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Thread: House electrical Main breaker question

  1. #1
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    House electrical Main breaker question

    A question about the main breaker in a house breaker panel. I googled and found no real answer. For a big one say 100-200 amps is it actually a breaker? Or is it just a switch. I always called it the main breaker but that is just the vocabulary I learned over time. If it was a fuse block it would be called a disconnect since it is physically pulled out and totally disconnected. It does not really matter either way I would just like to know.
    I have a Square D circuit breaker on my desk right now. I see nothing that says it is a overload breaker. Just the maximum amps it can disconnect about 10,000 and it meets FCC regulations about interference.
    Bil lD
    Last edited by Bill Dufour; 01-10-2021 at 1:58 AM.

  2. #2
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    It is a breaker or as you said an overload breaker. It will trip if overloaded or surged. A disconnect can also be a nonfused circuit interrupter. No fuses in the disconnect.
    Last edited by John Terefenko; 01-10-2021 at 2:15 AM.
    John T.

  3. #3
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    The 10,000A is a reference to the maximum short circuit that the supply can deliver. If the service has a short feeder length from a large transformer, then the short circuit current could be very large, even hundreds of thousands A. A 10KAIC breaker might explode or otherwise pose a safety problem if it is called upon to interrupt a short circuit higher than 10,000A. Most residential services are much less than 10,000A short circuit capacity.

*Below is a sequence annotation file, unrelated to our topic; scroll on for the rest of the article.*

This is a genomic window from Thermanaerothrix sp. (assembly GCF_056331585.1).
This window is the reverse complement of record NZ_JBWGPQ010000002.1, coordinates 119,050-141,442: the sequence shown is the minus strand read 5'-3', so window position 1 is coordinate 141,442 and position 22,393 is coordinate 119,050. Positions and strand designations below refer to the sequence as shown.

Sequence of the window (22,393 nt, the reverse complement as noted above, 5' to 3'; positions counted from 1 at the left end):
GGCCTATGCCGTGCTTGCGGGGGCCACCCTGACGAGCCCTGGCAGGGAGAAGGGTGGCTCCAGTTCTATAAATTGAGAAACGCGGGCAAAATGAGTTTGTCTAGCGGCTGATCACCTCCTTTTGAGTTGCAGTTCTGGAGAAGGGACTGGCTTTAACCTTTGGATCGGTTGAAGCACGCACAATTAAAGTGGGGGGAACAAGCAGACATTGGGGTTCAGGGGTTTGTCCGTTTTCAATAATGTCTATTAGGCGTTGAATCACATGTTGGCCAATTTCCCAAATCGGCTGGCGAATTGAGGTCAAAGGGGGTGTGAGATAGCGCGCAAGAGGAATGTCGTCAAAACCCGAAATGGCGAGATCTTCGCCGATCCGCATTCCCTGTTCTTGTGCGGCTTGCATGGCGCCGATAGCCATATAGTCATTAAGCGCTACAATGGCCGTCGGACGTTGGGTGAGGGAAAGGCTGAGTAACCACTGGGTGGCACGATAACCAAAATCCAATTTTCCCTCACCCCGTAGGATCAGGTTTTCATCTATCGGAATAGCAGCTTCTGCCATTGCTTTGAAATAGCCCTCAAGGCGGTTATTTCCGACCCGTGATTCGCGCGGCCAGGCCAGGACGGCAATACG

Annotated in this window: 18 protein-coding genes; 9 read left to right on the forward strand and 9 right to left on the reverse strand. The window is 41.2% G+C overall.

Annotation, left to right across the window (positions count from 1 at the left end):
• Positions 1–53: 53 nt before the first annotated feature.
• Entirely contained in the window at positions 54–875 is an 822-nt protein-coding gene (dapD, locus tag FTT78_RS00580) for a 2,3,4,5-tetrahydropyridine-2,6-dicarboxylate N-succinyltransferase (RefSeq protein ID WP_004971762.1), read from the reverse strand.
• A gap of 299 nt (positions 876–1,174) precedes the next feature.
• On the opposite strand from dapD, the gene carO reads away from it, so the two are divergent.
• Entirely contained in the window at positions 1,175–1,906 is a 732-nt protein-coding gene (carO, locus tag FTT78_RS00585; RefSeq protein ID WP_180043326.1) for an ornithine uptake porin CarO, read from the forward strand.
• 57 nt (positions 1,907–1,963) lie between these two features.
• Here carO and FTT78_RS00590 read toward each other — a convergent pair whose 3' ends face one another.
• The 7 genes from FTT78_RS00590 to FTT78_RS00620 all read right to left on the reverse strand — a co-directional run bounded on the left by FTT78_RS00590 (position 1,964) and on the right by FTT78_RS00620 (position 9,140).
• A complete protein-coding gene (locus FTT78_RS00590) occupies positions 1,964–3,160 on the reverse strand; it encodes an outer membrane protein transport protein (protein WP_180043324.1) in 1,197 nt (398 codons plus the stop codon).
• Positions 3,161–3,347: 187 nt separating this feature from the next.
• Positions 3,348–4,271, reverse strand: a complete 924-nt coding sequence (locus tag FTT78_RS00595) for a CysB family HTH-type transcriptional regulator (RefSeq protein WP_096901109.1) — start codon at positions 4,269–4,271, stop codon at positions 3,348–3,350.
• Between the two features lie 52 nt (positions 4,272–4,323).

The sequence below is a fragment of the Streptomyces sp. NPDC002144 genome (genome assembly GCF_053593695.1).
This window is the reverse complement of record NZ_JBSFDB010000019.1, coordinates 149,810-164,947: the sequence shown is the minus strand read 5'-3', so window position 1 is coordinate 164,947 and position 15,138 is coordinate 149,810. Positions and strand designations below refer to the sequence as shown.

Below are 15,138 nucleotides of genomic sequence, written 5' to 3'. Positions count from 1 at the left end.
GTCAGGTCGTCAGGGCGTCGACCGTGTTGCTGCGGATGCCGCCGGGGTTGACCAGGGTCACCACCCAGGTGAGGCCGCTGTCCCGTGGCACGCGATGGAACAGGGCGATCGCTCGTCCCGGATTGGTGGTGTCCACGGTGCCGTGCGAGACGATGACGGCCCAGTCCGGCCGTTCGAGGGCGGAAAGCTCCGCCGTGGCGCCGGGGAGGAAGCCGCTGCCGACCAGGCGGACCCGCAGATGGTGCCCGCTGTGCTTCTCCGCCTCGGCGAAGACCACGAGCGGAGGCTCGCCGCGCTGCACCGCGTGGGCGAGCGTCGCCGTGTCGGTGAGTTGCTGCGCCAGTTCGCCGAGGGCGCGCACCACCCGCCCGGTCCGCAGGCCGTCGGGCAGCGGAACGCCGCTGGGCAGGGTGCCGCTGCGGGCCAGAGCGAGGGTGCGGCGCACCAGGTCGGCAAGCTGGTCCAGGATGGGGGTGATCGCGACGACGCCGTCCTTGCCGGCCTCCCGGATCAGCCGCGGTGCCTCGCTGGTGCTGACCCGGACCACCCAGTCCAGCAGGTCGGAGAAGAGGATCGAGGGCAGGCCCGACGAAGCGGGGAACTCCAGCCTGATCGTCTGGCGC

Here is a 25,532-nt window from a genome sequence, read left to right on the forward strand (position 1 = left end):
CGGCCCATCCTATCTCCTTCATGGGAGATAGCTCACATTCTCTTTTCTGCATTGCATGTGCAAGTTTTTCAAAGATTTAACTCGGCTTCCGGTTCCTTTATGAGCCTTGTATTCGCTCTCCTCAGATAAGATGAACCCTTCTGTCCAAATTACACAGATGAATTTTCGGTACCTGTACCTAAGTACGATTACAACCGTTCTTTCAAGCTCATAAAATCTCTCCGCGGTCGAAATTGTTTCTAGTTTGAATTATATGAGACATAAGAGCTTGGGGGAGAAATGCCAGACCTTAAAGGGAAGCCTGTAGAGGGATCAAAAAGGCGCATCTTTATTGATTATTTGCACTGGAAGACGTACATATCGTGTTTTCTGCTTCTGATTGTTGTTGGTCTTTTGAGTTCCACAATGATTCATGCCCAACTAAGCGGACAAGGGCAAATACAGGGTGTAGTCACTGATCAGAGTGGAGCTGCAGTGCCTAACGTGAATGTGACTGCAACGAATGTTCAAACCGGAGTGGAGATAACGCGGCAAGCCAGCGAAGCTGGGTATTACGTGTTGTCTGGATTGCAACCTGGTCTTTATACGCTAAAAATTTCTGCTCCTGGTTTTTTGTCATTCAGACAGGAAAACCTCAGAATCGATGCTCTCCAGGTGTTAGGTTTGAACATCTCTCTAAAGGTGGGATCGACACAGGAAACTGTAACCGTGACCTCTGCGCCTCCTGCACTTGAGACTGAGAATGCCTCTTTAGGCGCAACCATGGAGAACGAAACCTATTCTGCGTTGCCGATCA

4. #4
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    Some HVAC and water heater disconnects are just a switch for the serviceman and some have an over current feature. On Square D breakers the current rating is on the tip of the lever. Those large 100 or 200 ones are breakers, the rating is per leg.

  5. #5
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    Quote Originally Posted by Frank Pratt View Post
    The 10,000A is a reference to the maximum short circuit that the supply can deliver. If the service has a short feeder length from a large transformer, then the short circuit current could be very large, even hundreds of thousands A. A 10KAIC breaker might explode or otherwise pose a safety problem if it is called upon to interrupt a short circuit higher than 10,000A. Most residential services are much less than 10,000A short circuit capacity.
    Yes, mine is approximately 2,300 amperes on a 100 ampere service. My panel is approximately 18 metres from the transformer...Rod

  6. #6
    If it is not a breaker, it will be marked as a "Molded Case Switch" it provides no overcurrent protection if a MCS. The standard AIC, Ampere Interrupting Capacity is 10,000, the next is 22,000, then 42,000, 64,000, the price of the breakers escalates with each increase of AIC. A lot of newer residential panels come with a 22K, AIC rated main as standard now.